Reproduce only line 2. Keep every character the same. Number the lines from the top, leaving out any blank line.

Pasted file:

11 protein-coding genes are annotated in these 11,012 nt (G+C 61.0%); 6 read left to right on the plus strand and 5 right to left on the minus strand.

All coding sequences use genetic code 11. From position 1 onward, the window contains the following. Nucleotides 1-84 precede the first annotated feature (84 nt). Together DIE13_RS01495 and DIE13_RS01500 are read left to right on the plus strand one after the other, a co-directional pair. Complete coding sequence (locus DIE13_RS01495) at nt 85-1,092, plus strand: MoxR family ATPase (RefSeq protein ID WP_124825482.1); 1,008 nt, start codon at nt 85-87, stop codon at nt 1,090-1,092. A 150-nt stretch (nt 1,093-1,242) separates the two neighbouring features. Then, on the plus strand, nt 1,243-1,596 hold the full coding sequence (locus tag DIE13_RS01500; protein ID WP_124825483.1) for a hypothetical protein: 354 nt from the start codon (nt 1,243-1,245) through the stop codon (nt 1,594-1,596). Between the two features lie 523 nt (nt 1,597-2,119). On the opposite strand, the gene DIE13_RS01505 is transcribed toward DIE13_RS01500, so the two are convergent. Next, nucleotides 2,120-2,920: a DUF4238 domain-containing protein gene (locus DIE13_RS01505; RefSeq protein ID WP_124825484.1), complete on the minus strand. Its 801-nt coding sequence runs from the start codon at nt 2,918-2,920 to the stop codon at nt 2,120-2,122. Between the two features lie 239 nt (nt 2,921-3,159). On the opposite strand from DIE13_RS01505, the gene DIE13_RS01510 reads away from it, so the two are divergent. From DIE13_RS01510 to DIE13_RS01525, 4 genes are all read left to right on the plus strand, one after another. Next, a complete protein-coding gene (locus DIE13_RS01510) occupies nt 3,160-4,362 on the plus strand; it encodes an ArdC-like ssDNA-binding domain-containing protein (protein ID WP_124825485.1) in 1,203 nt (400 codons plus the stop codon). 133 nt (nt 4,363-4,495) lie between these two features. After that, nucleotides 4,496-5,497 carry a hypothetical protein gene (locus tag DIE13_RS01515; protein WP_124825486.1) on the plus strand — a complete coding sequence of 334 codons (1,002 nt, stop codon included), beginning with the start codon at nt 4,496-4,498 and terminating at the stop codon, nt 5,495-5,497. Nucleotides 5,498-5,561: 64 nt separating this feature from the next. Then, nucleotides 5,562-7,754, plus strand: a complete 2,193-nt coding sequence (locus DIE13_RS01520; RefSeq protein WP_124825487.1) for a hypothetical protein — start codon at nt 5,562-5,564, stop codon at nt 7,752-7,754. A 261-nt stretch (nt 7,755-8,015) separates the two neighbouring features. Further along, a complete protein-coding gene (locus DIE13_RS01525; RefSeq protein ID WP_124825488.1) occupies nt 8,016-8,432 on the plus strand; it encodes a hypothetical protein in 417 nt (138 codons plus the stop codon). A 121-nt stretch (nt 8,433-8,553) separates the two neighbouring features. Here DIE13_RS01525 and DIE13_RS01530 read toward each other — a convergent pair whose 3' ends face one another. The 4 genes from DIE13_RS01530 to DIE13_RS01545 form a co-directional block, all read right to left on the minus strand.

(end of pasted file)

All coding sequences use genetic code 11. From position 1 onward, the window contains the following. Nucleotides 1-84 precede the first annotated feature (84 nt). Together DIE13_RS01495 and DIE13_RS01500 are read left to right on the plus strand one after the other, a co-directional pair. Complete coding sequence (locus DIE13_RS01495) at nt 85-1,092, plus strand: MoxR family ATPase (RefSeq protein ID WP_124825482.1); 1,008 nt, start codon at nt 85-87, stop codon at nt 1,090-1,092. A 150-nt stretch (nt 1,093-1,242) separates the two neighbouring features. Then, on the plus strand, nt 1,243-1,596 hold the full coding sequence (locus tag DIE13_RS01500; protein ID WP_124825483.1) for a hypothetical protein: 354 nt from the start codon (nt 1,243-1,245) through the stop codon (nt 1,594-1,596). Between the two features lie 523 nt (nt 1,597-2,119). On the opposite strand, the gene DIE13_RS01505 is transcribed toward DIE13_RS01500, so the two are convergent. Next, nucleotides 2,120-2,920: a DUF4238 domain-containing protein gene (locus DIE13_RS01505; RefSeq protein ID WP_124825484.1), complete on the minus strand. Its 801-nt coding sequence runs from the start codon at nt 2,918-2,920 to the stop codon at nt 2,120-2,122. Between the two features lie 239 nt (nt 2,921-3,159). On the opposite strand from DIE13_RS01505, the gene DIE13_RS01510 reads away from it, so the two are divergent. From DIE13_RS01510 to DIE13_RS01525, 4 genes are all read left to right on the plus strand, one after another. Next, a complete protein-coding gene (locus DIE13_RS01510) occupies nt 3,160-4,362 on the plus strand; it encodes an ArdC-like ssDNA-binding domain-containing protein (protein ID WP_124825485.1) in 1,203 nt (400 codons plus the stop codon). 133 nt (nt 4,363-4,495) lie between these two features. After that, nucleotides 4,496-5,497 carry a hypothetical protein gene (locus tag DIE13_RS01515; protein WP_124825486.1) on the plus strand — a complete coding sequence of 334 codons (1,002 nt, stop codon included), beginning with the start codon at nt 4,496-4,498 and terminating at the stop codon, nt 5,495-5,497. Nucleotides 5,498-5,561: 64 nt separating this feature from the next. Then, nucleotides 5,562-7,754, plus strand: a complete 2,193-nt coding sequence (locus DIE13_RS01520; RefSeq protein WP_124825487.1) for a hypothetical protein — start codon at nt 5,562-5,564, stop codon at nt 7,752-7,754. A 261-nt stretch (nt 7,755-8,015) separates the two neighbouring features. Further along, a complete protein-coding gene (locus DIE13_RS01525; RefSeq protein ID WP_124825488.1) occupies nt 8,016-8,432 on the plus strand; it encodes a hypothetical protein in 417 nt (138 codons plus the stop codon). A 121-nt stretch (nt 8,433-8,553) separates the two neighbouring features. Here DIE13_RS01525 and DIE13_RS01530 read toward each other — a convergent pair whose 3' ends face one another. The 4 genes from DIE13_RS01530 to DIE13_RS01545 form a co-directional block, all read right to left on the minus strand.